Megan Giddings


During a phone call you say, “I plan to fall in love with you.” 

And I reply, “Which me?” 

You laugh like it’s a joke and hang up the phone like you’re a person on TV; too cool to say goodbye.

It could be Attic Me you meant. She has the most sex, but is also the least willing to fall in love. When people tell Attic Me they could just drop dead, she thinks, I double dare you do it. Make your heart a Petoskey stone and your brain a goldfish floating down sewer pipes. She is mean and cold and Dr. Web MD has diagnosed her with rabies three times in the past month. She likes the bats in the attic too much to trap them in coffee cans and make them go back outside. All the mes are afraid of her. If you fell in love with her, we would whisper behind your back. Say you’re one of those people who want their genitals stomped on by a woman wearing floral high heels. What? We saw it on HBO once.

Downstairs Bathroom Me and Upstairs Bathroom Me are in a constant Toledo War. One is always sitting down to a sun hot bath and ten seconds later, the other one wants one too and is enraged she has to contend with lukewarm to cold water. One is always beginning a brand new note that begins, Dear Fucko. If you fall in love with either, you’ll be the subject of aggressive notes written in all caps. But at the same time, they are always naked or wearing robes where one breast is on the verge of bursting out. And their breasts are bonkers fantastic, so it would make sense.

Living Room Me lives the chill life. She finds a brand new cat lumped on the carpet every morning. Calico. Tuxedo. Grey. She curls up on the big pillows beneath the window, on the orange striped rug, and shows her stomach as she snoozes. Sometimes she has mysterious bites and scratches on her arms, but Living Room Me thinks they might be her own doing. Her dreams are dramatic. If you fall in love with her, it means you’re into the feeling of her arm around you, a sunbeam on your forehead, your mouth sloppy with drool.

Bedroom Me is sucked into a time loop filled with punching pillows to make head shapes and plucking out heirloom quilts—the almost star, the improved nine patch—and floating them above the bed like the clouds that tell people icicles will soon be threatening brains for the next three months. If you fall in love with her, the rest of us will think you’re boring. All that bitch likes to do is clean and straighten and talk about the history of quilt design. 

Kitchen Me tries to live every day like she’s in a Nancy Meyers movie. She scrubs the counters clean. Love for her is chopping bright peppers on a wood cutting board with a freshly sharpened knife. It’s Keanu Reeves looking Diane Keaton up and down in her gorgeous Hampton home. Kitchen Me smells like oregano and pepper. We are all a little in love with her because she makes all the food, washes the dishes, and says things like, “A good ice cream cone can cure anything. You are all brilliant women.”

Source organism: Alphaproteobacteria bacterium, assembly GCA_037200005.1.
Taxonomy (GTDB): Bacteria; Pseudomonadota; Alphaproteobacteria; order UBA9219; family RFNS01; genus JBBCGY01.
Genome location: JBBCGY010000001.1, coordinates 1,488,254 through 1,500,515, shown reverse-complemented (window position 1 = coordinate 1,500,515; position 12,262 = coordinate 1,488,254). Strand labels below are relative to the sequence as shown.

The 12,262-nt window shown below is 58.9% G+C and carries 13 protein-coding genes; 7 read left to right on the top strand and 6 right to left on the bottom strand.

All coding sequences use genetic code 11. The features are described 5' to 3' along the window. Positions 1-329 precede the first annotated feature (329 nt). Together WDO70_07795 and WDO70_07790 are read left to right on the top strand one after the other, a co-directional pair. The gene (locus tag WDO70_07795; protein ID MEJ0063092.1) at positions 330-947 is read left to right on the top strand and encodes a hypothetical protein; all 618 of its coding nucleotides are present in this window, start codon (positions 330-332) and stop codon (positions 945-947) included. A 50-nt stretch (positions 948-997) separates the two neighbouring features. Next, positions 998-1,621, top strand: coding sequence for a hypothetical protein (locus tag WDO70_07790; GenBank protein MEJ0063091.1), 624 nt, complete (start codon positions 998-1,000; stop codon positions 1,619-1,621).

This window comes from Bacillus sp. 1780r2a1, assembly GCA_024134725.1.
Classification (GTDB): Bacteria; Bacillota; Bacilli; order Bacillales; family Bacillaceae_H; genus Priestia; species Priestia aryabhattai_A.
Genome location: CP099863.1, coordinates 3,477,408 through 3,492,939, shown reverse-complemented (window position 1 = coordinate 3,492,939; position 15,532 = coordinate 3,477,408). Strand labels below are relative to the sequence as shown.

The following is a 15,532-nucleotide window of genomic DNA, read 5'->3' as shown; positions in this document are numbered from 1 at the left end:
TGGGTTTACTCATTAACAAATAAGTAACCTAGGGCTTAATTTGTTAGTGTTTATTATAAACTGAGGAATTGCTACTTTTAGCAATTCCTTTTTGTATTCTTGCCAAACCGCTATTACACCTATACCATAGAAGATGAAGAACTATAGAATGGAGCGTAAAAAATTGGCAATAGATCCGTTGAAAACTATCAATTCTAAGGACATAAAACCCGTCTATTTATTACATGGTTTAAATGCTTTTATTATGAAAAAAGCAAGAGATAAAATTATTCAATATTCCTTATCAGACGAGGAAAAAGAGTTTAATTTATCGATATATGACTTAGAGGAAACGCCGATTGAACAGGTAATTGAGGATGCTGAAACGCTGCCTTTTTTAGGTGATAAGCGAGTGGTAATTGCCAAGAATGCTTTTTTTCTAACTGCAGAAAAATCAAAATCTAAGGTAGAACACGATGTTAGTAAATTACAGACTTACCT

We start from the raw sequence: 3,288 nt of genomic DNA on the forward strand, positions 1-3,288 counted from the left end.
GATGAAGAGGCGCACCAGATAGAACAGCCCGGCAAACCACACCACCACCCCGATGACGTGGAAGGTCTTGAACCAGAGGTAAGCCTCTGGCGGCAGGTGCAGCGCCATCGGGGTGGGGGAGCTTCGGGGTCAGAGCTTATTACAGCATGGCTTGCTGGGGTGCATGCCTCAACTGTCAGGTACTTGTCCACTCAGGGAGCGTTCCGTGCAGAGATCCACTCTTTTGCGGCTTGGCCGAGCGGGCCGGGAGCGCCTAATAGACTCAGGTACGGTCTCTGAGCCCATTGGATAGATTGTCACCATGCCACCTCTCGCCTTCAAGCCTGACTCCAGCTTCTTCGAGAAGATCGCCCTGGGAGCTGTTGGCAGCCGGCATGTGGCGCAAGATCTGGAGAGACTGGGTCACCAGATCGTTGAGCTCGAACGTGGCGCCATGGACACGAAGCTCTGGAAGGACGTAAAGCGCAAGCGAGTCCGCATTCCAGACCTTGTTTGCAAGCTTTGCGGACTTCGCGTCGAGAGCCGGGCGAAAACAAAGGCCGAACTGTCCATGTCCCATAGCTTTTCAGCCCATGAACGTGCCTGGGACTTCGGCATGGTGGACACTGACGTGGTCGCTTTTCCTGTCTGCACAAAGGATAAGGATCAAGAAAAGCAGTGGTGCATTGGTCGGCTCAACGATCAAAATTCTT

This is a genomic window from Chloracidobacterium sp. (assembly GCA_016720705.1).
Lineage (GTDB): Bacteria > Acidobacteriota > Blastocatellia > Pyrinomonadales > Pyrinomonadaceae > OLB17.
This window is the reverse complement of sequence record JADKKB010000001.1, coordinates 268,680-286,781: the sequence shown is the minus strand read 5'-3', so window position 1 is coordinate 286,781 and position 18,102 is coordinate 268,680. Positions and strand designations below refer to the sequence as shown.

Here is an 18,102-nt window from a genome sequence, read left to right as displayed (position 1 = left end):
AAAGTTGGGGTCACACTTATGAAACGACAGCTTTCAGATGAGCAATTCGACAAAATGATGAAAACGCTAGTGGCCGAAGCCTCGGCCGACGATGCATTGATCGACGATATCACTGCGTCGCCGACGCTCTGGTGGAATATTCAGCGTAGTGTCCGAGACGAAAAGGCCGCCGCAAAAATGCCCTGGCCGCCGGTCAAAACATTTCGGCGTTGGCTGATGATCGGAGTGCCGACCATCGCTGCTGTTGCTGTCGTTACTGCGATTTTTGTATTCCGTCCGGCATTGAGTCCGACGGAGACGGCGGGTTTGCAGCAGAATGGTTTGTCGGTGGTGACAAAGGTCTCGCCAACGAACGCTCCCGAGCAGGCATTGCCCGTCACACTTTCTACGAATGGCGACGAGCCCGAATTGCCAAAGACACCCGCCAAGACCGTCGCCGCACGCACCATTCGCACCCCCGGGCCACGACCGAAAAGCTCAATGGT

Hallway Me is too busy straightening paintings to even know your name. She is too busy peeking into the other rooms and spying on what we’re all doing to think about you. She writes what we do in a small, black book. We think she has secret plans and might actually be Outdoors Me. We don’t ask her questions. She lives to lie. She can turn her eyes plastic and small. You should fall in love with her and tell us all her secrets. It would only make us love you more.

Tonight you’ll come over for a pizza party where we’ll all avoid eye contact. We’ll want to slurp you like you’re extra-melted cheese or even better: like we’re all aardwolves and you’re the termite hill of our dreams. We’ll want to tell you dumb dad jokes about things walking into bars. We want to see you laugh so hard you make all the rose-patterned plates crack. And in a quiet moment, we’ll lean forward so we can see what you do with that last piece of pizza. Because true love is soft eyes, parted lips and the offer of that last, gooey slice.

A secret: we hope you’ll pull out a pen knife, cut the piece into strips, and put them in your palms. We want to move forward like fawns to nuzzle and lick the grease off your fingers. Love you in a big, dumb herd. 

Megan Giddings is a graduate of Indiana University's MFA program in Creative Writing. She is co-Fiction Editor of The Offing. Her chapbooks, Arcade Seventeen (TAR) and The Most Dangerous Game (The Lettered Streets Press), were released in 2016. She has stories forthcoming or that have been recently published in Black Warrior Review, Arts & Letters, Pleiades, Passages North and Best Small Fictions 2016.
Mark Cugini